Victory Sues Virgin For Allegedly 'Poaching' Hawthorne Heights

CHICAGO (CelebrityAccess MediaWire) — The continuing legal battle between Victory Records and Hawthorne Heights has taken an interesting turn, when the Chicago-based indie label sued EMI Music and Virgin Records for trying to steal the band away while they were still under contract.

In a briefing from the suit itself Victory states, "Unfortunately, this case is about an all-too familiar story in the music business: an unknown musical band, after struggling to be noticed, earns a shot at success by signing a contract with an independent record company. The company devotes huge amounts of money, time and effort and, as a result, the band achieves commercial and critical success. This success attracts unscrupulous would-be poachers. These poachers, fully aware that the band is already subject to a contract, induce the band with visions of greater fame and fortune. The band, swayed by those inducements, signs with the poacher – a so-called 'major' record company. This case is a perfect example of that story."

In the suit filed (Nov. 2), in the federal District Court in Chicago, Victory alleges that the band was happy with them until Virgin executives convinced them to sign with the major. The band hired a national litigation law firm and a public relations company to help extricate itself from its contract with Victory.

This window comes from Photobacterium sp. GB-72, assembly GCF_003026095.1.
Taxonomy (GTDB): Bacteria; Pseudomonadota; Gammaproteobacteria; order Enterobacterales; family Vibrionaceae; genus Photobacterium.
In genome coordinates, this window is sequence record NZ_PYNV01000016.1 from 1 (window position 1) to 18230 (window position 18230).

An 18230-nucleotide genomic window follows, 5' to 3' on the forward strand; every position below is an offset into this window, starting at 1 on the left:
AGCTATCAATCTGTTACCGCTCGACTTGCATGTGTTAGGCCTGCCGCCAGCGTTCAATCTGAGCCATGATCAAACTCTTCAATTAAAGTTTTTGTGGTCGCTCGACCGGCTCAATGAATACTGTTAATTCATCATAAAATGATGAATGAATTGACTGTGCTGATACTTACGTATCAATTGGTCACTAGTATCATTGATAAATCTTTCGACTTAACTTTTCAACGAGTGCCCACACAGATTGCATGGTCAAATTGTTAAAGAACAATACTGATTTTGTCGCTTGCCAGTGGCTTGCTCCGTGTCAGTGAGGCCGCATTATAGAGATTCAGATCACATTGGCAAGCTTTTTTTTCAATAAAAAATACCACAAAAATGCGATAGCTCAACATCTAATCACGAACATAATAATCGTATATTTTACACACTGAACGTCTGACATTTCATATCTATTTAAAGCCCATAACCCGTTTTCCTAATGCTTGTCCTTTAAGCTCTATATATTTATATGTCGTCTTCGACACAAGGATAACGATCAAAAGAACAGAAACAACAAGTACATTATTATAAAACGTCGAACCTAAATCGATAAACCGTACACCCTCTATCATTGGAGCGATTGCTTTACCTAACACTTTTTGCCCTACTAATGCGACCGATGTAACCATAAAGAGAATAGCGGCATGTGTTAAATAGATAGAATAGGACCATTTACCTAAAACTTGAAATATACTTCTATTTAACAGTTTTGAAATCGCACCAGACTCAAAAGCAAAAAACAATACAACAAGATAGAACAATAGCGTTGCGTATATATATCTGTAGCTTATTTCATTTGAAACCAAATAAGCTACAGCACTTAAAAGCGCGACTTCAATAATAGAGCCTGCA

The lawsuit also charges Virgin with "tortious interference with contractual relations" and Victory is asking for at least $10 million in compensatory damages and $10 million in punitive damages. Victory alleges that Virgin President Jason Flom and head of business affairs Jason Kemlper influenced Hawthorne Heights' decision to sue to escape their contract. According to the suit, Victory discovered in September that the band had signed a new deal with Virgin, despite still owing two more albums under their previous one.

The band sued Victory and its owner, Tony Brummel, in August. It is asking the court to declare that Victory does not have exclusive rights to the band's recording services, among other claims. The suit is still pending.

"Although we generally don't comment on litigation and have not seen the suit, we're confident that there is no basis for the suit against Virgin or EMI," says a spokesperson for the companies.

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